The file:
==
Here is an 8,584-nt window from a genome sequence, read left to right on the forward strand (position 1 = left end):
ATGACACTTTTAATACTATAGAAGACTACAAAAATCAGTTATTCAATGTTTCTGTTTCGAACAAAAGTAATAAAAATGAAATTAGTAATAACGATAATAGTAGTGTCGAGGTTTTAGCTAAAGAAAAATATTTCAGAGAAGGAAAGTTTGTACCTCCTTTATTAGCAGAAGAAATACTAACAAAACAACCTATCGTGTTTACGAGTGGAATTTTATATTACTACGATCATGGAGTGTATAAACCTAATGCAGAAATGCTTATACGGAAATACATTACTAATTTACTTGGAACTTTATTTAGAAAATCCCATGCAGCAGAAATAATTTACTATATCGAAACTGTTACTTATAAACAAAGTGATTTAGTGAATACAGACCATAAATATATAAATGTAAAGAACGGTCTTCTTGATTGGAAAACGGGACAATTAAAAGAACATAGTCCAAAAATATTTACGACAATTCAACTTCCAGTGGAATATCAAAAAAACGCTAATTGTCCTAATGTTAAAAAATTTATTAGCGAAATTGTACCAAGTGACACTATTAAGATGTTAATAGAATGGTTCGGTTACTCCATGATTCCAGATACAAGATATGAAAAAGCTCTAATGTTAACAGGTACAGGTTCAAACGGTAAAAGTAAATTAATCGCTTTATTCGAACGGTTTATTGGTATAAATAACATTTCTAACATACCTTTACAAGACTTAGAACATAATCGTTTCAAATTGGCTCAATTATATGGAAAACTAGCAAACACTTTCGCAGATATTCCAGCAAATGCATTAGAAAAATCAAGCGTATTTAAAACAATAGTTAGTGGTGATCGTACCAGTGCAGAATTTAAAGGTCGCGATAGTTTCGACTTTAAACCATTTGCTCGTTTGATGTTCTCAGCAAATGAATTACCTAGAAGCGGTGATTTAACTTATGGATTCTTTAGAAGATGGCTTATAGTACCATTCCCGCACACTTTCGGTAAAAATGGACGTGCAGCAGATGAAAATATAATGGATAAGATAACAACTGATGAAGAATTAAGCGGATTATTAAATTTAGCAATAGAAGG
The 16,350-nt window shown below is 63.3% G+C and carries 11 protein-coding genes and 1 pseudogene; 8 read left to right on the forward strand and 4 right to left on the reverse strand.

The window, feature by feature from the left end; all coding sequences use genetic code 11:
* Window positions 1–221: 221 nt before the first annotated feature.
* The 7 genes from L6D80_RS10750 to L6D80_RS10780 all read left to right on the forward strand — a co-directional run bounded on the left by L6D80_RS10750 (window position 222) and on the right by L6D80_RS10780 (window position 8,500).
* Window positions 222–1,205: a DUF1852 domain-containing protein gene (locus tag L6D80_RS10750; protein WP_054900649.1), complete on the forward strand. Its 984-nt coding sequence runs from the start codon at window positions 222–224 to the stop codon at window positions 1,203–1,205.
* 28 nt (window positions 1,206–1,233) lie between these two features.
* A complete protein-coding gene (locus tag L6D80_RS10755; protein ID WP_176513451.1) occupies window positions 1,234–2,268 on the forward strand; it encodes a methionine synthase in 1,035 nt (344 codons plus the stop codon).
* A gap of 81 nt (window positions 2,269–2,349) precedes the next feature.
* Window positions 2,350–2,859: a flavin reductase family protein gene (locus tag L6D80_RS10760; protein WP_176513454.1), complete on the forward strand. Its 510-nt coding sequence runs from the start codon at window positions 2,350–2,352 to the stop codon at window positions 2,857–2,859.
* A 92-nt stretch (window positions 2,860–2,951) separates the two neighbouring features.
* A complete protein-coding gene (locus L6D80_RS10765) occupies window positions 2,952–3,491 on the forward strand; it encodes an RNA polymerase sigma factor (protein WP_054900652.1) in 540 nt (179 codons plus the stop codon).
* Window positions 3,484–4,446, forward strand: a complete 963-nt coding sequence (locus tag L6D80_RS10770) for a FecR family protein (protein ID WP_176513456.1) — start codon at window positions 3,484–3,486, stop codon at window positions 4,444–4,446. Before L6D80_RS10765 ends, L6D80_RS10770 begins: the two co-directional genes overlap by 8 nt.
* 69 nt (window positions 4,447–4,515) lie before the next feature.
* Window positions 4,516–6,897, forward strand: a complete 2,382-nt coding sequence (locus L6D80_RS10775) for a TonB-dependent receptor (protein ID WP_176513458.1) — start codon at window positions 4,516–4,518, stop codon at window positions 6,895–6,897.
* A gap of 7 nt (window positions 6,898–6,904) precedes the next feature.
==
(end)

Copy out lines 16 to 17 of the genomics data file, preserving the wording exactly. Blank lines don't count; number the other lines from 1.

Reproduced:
* Window positions 4,516–6,897, forward strand: a complete 2,382-nt coding sequence (locus L6D80_RS10775) for a TonB-dependent receptor (protein ID WP_176513458.1) — start codon at window positions 4,516–4,518, stop codon at window positions 6,895–6,897.
* A gap of 7 nt (window positions 6,898–6,904) precedes the next feature.